I fell asleep as the priest left, I guess he did his job well. When I woke up I was again laying on my right side, facing towards the door, with my back to the large reclining chair that was by the window behind me. As I woke up I knew that there was someone there with me, and I thought it was Mom or Dad who had come back in when I had been asleep. I asked who was there, but no one answered....maybe they had fallen asleep too. The room was now dark except for the glow of the lights from the bathroom and the hallway. I didn't care who was there, or if they were asleep, everything all at once came pouring out of me. I told them how scared I was to die, and that I had so many things I wanted to do with my life, I told them how I wanted to go home to see my Nanny in her kitchen, and how I thought it was even a crying shame that I had never loved someone enough to even lose my virginity. I wanted to live, I wanted to fall in love, and I wanted to not be sick any more.
The best way I can describe what happened next is to tell you that I have never had anything happen like that before, and I have never experienced it again since. At that moment, laying in the bed, and feeling totally helpless I felt totally surrounded by love. It felt like the whole room was glowing, and I was so overwhelmed with love that I started crying. And I knew it was love from God, but I also felt like it was love from people I knew, like Mary, and Shelly, and others, like my Grandfathers, who had passed away before I was even born. And I knew in that instant, that even if I died, everything would be okay. I knew for sure there was a heaven, that is filled with love and compassion, and it was all I needed to know. I could feel a calm totally descend on me, and that calm stayed with me in the coming days, well, lol, most of the days. Even now, I know without a doubt in my mind that miracles happen, and that there is a heaven. I am blessed with that knowledge, and with the knowledge that life can be very short. That has been a wonderful gift, and has made me live my life with more appreciation.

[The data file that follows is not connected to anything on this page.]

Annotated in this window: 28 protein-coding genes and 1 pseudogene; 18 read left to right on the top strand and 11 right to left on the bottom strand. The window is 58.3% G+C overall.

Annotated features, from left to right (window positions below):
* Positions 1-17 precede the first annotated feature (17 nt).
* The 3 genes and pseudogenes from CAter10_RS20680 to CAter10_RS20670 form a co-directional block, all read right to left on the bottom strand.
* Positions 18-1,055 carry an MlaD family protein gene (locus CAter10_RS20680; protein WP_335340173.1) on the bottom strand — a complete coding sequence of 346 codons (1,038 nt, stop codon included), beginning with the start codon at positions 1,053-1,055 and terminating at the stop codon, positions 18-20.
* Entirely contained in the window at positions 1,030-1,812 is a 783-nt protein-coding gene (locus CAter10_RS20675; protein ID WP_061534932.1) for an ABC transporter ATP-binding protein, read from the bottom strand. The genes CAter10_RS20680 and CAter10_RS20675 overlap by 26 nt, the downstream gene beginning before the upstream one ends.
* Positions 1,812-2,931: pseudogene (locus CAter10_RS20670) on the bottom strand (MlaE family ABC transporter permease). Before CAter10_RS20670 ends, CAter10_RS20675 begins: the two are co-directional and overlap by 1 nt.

As I lay there, still talking Dad came in the door, and asked who I was talking to? I said I thought it was him or mom. No, Mom was talking to one of the nurses outside. Well, I said, someone had been there, so he went out to ask the nurse. No one could come in my room without being buzzed in the main doors of the unit. No one had come in or out since the priest left they said. But I knew otherwise, someone or something had been there for me in my time of need.
Tomorrow would be transplant day, and I was ready.